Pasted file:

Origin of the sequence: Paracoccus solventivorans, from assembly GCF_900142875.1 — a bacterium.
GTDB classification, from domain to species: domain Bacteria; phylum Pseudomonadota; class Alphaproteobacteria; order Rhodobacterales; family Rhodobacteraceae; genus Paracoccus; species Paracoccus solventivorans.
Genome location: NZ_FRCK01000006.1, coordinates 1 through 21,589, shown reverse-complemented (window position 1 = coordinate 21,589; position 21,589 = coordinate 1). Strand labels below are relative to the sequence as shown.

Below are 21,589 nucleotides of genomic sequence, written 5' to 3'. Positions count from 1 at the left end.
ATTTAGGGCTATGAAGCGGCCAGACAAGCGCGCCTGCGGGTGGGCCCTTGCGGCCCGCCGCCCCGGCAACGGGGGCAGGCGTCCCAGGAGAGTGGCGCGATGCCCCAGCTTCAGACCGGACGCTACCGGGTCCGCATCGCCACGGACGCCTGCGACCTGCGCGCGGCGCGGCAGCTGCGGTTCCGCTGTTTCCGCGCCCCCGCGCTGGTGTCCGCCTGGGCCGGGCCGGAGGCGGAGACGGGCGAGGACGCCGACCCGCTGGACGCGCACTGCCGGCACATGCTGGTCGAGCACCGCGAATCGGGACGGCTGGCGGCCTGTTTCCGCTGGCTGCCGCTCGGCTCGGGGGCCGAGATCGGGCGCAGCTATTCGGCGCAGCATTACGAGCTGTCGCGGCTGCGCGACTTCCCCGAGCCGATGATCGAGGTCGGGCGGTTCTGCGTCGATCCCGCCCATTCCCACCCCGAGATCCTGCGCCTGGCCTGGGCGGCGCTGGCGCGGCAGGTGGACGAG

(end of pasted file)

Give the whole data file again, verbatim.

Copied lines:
Origin of the sequence: Paracoccus solventivorans, from assembly GCF_900142875.1 — a bacterium.
GTDB classification, from domain to species: domain Bacteria; phylum Pseudomonadota; class Alphaproteobacteria; order Rhodobacterales; family Rhodobacteraceae; genus Paracoccus; species Paracoccus solventivorans.
Genome location: NZ_FRCK01000006.1, coordinates 1 through 21,589, shown reverse-complemented (window position 1 = coordinate 21,589; position 21,589 = coordinate 1). Strand labels below are relative to the sequence as shown.

Below are 21,589 nucleotides of genomic sequence, written 5' to 3'. Positions count from 1 at the left end.
ATTTAGGGCTATGAAGCGGCCAGACAAGCGCGCCTGCGGGTGGGCCCTTGCGGCCCGCCGCCCCGGCAACGGGGGCAGGCGTCCCAGGAGAGTGGCGCGATGCCCCAGCTTCAGACCGGACGCTACCGGGTCCGCATCGCCACGGACGCCTGCGACCTGCGCGCGGCGCGGCAGCTGCGGTTCCGCTGTTTCCGCGCCCCCGCGCTGGTGTCCGCCTGGGCCGGGCCGGAGGCGGAGACGGGCGAGGACGCCGACCCGCTGGACGCGCACTGCCGGCACATGCTGGTCGAGCACCGCGAATCGGGACGGCTGGCGGCCTGTTTCCGCTGGCTGCCGCTCGGCTCGGGGGCCGAGATCGGGCGCAGCTATTCGGCGCAGCATTACGAGCTGTCGCGGCTGCGCGACTTCCCCGAGCCGATGATCGAGGTCGGGCGGTTCTGCGTCGATCCCGCCCATTCCCACCCCGAGATCCTGCGCCTGGCCTGGGCGGCGCTGGCGCGGCAGGTGGACGAG